While I've cut back my pickup winding/repairing to making my own pickups and or repairing them for my guitars and/or guitars going to the shop for sale, I do still do the odd job for something special or irreplaceable. It's a process I have to be in the right frame of mind for and with being so busy, it's hard to get "in the zone" to do too many.
This 1974 Greco SG bass however needed a neck pickup rewind so I could take it to the shop. There are replacements available and the original Maxon ones do turn up every now and then but for something special like this it was better just to repair the original pickup.
I've written about pickup rewinds, and especially Maxon rewinds before so check my previous stories if you're interested. It's not a difficult process but one that requires specialized tools and, like I said, the right frame of mind.
The original Gibson "Mudbucker" was 2 coils laid down flat with a row of pole pieces in the middle, these Maxon versions are essentially a big bobbin single coil in a big cover made to look like a Mudbucker.
While they aren't made like an original, and sound nothing like one, they are actually a really nice sounding bass pickup with tall alnico slugs and medium output they have nice punch and clarity, something the Mudbucker doesn't have.
I always try and repair an old pickup first by checking the lead wires, and then unwinding some of the coil to see if there's a break that can be repaired. This one unfortunately didn't have any visible signs of being able to be repaired so ..... off came the coil.
If you're doing this make sure you make a note of the winding direction before stripping it so you can wind it the same way. I nearly always just mark to the top of the bobbin with an arrow, unless of course it's going to be seen after assembly.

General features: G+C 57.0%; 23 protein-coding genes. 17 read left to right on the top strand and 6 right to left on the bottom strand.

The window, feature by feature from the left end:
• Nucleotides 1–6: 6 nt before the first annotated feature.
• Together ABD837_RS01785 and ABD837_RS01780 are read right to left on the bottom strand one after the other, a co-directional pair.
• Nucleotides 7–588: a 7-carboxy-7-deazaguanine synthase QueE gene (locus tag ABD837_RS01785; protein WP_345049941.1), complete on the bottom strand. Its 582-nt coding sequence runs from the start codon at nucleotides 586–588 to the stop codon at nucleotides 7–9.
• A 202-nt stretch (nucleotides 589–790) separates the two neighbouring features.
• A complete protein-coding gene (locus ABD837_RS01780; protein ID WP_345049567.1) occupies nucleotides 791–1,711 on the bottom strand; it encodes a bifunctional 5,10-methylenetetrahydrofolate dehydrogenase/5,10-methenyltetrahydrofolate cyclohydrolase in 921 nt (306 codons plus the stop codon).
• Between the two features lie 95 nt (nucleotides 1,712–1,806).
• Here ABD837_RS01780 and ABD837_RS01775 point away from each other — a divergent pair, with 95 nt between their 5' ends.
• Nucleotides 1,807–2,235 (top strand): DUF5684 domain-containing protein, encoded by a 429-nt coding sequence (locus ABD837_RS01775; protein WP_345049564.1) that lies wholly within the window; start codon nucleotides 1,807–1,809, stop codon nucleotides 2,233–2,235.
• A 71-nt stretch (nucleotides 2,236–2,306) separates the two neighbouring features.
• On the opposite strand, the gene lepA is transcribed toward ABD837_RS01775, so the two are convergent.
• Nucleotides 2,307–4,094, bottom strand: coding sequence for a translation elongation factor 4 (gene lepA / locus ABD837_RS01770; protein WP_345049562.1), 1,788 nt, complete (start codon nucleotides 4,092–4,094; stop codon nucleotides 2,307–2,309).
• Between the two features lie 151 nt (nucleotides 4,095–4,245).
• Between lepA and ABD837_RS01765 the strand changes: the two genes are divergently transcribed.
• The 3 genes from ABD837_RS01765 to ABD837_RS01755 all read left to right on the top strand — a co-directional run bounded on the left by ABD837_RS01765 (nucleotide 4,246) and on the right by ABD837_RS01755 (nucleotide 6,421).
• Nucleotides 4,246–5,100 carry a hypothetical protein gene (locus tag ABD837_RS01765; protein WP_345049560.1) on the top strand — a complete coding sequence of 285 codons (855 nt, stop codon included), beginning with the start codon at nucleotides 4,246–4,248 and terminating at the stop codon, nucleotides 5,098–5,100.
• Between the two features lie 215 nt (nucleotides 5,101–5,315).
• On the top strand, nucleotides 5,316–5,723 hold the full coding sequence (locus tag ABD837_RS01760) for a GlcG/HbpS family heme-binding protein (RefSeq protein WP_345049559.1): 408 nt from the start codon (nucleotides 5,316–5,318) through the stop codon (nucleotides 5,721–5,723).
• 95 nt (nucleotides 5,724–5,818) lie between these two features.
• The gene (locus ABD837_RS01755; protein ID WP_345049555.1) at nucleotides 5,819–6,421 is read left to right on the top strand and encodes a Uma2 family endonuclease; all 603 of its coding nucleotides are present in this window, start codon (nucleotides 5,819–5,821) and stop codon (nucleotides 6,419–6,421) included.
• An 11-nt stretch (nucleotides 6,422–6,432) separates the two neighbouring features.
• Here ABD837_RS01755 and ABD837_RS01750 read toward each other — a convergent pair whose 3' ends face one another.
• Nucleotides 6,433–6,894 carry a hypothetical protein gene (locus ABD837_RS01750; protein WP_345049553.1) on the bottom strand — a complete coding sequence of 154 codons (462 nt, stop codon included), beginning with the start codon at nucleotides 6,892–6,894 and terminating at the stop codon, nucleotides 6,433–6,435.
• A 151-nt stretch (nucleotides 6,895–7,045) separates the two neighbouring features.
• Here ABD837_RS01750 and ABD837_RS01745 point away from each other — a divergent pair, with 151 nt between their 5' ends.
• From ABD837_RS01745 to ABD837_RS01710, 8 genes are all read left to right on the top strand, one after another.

The wire used on this was #43 so that's what I used to rewind it.
I didn't have an original resistance or another good one to measure so I rewound basically using the physical size of the coil as an indication. This is usually pretty accurate, especially on well made pickups where you know the original coil was well wound.
I wound 8500 turns which looked about right and measured the coil. It came out at 6.5K which seemed "about" right with the bridge pickup. I knew they weren't high output and while it would have been nice to overwind it and give it some more punch, with this type of pickup not being adjustable it made more sense to make it as standard as possible.
I reassembled the whole pickup using all original parts except the tape that the coil was wrapped in (and the wire of course) and made sure it was all good.
With it back in the bass it balanced out perfectly with the bridge pickup. I had to replace a couple of pots and a cap to finish the service off properly and now the whole bass is set up with tapewound flats and sounds great and plays like a treat.
It's nice to keep these old vintage guitars more original by rewinding these pickups. While I personally find it not so crucial with standard humbuckers or Fender style single coils, unless the guitar is old and all original, I always cringe a little when I see aftermarket pickups shoehorned into old guitars because original odd shaped and size pickups failed. There's plenty of places around rewinding pickups so always check if a pickup is salvageable before ditching it and jamming something else in. Please?